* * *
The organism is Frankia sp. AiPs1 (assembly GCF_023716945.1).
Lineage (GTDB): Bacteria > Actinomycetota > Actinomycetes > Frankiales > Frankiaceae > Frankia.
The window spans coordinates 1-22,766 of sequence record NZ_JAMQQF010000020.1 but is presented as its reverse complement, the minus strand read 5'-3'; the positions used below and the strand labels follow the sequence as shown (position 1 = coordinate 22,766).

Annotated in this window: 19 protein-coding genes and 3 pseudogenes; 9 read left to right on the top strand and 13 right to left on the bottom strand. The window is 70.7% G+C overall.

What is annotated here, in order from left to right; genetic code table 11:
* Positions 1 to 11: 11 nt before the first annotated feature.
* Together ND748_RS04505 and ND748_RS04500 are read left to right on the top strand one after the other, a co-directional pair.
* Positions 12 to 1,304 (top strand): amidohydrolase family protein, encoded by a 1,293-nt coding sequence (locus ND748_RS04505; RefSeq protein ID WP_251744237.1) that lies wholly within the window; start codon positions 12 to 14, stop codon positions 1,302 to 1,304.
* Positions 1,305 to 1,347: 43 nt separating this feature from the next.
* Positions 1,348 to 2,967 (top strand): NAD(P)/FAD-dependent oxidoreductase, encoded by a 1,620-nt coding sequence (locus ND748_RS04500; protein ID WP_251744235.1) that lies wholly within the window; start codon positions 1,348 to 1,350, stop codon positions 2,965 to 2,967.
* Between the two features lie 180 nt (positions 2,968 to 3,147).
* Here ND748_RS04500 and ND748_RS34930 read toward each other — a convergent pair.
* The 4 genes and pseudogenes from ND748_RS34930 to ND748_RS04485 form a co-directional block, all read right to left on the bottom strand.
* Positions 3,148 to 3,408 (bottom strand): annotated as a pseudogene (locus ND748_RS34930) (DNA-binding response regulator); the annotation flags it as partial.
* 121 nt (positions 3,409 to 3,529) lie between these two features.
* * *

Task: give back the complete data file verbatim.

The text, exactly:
The organism is Frankia sp. AiPs1 (assembly GCF_023716945.1).
Lineage (GTDB): Bacteria > Actinomycetota > Actinomycetes > Frankiales > Frankiaceae > Frankia.
The window spans coordinates 1-22,766 of sequence record NZ_JAMQQF010000020.1 but is presented as its reverse complement, the minus strand read 5'-3'; the positions used below and the strand labels follow the sequence as shown (position 1 = coordinate 22,766).

Annotated in this window: 19 protein-coding genes and 3 pseudogenes; 9 read left to right on the top strand and 13 right to left on the bottom strand. The window is 70.7% G+C overall.

What is annotated here, in order from left to right; genetic code table 11:
* Positions 1 to 11: 11 nt before the first annotated feature.
* Together ND748_RS04505 and ND748_RS04500 are read left to right on the top strand one after the other, a co-directional pair.
* Positions 12 to 1,304 (top strand): amidohydrolase family protein, encoded by a 1,293-nt coding sequence (locus ND748_RS04505; RefSeq protein ID WP_251744237.1) that lies wholly within the window; start codon positions 12 to 14, stop codon positions 1,302 to 1,304.
* Positions 1,305 to 1,347: 43 nt separating this feature from the next.
* Positions 1,348 to 2,967 (top strand): NAD(P)/FAD-dependent oxidoreductase, encoded by a 1,620-nt coding sequence (locus ND748_RS04500; protein ID WP_251744235.1) that lies wholly within the window; start codon positions 1,348 to 1,350, stop codon positions 2,965 to 2,967.
* Between the two features lie 180 nt (positions 2,968 to 3,147).
* Here ND748_RS04500 and ND748_RS34930 read toward each other — a convergent pair.
* The 4 genes and pseudogenes from ND748_RS34930 to ND748_RS04485 form a co-directional block, all read right to left on the bottom strand.
* Positions 3,148 to 3,408 (bottom strand): annotated as a pseudogene (locus ND748_RS34930) (DNA-binding response regulator); the annotation flags it as partial.
* 121 nt (positions 3,409 to 3,529) lie between these two features.